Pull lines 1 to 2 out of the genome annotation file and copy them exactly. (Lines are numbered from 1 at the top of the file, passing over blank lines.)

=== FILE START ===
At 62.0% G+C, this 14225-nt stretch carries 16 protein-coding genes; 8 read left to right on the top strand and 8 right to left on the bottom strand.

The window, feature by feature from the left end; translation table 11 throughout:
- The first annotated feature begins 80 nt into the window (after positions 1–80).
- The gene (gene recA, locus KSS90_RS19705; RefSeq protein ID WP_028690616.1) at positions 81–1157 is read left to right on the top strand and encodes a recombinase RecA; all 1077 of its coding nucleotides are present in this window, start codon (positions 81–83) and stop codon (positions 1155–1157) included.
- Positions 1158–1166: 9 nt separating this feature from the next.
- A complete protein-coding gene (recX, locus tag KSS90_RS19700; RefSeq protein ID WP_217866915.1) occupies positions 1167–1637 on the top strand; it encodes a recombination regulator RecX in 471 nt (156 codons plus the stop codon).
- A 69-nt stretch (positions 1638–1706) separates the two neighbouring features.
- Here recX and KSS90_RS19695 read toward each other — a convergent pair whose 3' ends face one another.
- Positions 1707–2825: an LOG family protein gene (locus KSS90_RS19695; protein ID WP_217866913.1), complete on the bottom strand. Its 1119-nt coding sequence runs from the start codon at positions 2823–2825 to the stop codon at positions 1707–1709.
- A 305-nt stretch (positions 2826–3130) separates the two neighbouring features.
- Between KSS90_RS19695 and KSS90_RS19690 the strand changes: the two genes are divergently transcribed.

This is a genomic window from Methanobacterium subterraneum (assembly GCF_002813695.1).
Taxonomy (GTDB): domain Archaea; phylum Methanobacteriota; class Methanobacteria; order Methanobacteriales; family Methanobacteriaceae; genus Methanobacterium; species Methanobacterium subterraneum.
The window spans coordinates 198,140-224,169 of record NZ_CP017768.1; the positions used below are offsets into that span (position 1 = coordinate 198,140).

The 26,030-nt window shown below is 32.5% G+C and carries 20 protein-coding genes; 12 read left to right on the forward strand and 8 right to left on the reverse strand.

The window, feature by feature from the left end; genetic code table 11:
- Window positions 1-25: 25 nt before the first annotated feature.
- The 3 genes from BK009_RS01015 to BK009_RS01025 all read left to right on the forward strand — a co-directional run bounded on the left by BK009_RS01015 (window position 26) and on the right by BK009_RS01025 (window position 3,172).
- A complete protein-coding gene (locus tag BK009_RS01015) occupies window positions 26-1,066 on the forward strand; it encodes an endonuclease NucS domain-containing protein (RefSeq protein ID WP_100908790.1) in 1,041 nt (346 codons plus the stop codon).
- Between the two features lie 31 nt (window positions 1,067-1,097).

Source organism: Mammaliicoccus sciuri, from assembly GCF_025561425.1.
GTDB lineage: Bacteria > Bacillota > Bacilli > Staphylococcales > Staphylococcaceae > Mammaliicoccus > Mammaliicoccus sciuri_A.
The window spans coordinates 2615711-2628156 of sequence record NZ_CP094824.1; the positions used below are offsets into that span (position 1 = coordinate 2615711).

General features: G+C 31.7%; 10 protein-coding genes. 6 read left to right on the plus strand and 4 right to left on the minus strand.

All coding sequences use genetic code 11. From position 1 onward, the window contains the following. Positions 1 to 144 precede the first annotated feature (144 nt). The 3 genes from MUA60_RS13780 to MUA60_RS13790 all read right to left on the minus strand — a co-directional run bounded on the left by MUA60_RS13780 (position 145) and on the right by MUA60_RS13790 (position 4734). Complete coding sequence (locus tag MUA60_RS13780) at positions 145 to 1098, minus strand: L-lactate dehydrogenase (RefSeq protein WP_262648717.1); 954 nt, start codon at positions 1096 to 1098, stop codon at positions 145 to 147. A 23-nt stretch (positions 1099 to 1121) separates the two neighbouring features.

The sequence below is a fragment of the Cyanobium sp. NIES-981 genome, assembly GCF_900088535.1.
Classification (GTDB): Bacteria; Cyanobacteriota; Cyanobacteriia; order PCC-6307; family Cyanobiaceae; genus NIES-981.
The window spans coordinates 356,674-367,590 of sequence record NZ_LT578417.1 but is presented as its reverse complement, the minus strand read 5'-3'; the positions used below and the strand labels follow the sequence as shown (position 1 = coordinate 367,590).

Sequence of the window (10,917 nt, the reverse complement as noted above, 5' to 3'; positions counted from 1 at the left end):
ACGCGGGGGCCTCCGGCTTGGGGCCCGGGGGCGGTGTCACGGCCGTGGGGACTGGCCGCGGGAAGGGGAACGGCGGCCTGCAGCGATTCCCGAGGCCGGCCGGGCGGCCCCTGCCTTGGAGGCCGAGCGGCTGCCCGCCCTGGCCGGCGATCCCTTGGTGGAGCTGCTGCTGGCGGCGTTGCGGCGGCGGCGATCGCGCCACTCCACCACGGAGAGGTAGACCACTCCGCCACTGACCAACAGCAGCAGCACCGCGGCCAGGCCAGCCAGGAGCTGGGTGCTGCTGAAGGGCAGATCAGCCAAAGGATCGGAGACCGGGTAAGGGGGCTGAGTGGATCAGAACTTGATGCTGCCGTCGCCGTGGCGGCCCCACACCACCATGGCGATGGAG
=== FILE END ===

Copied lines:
At 62.0% G+C, this 14225-nt stretch carries 16 protein-coding genes; 8 read left to right on the top strand and 8 right to left on the bottom strand.

The window, feature by feature from the left end; translation table 11 throughout: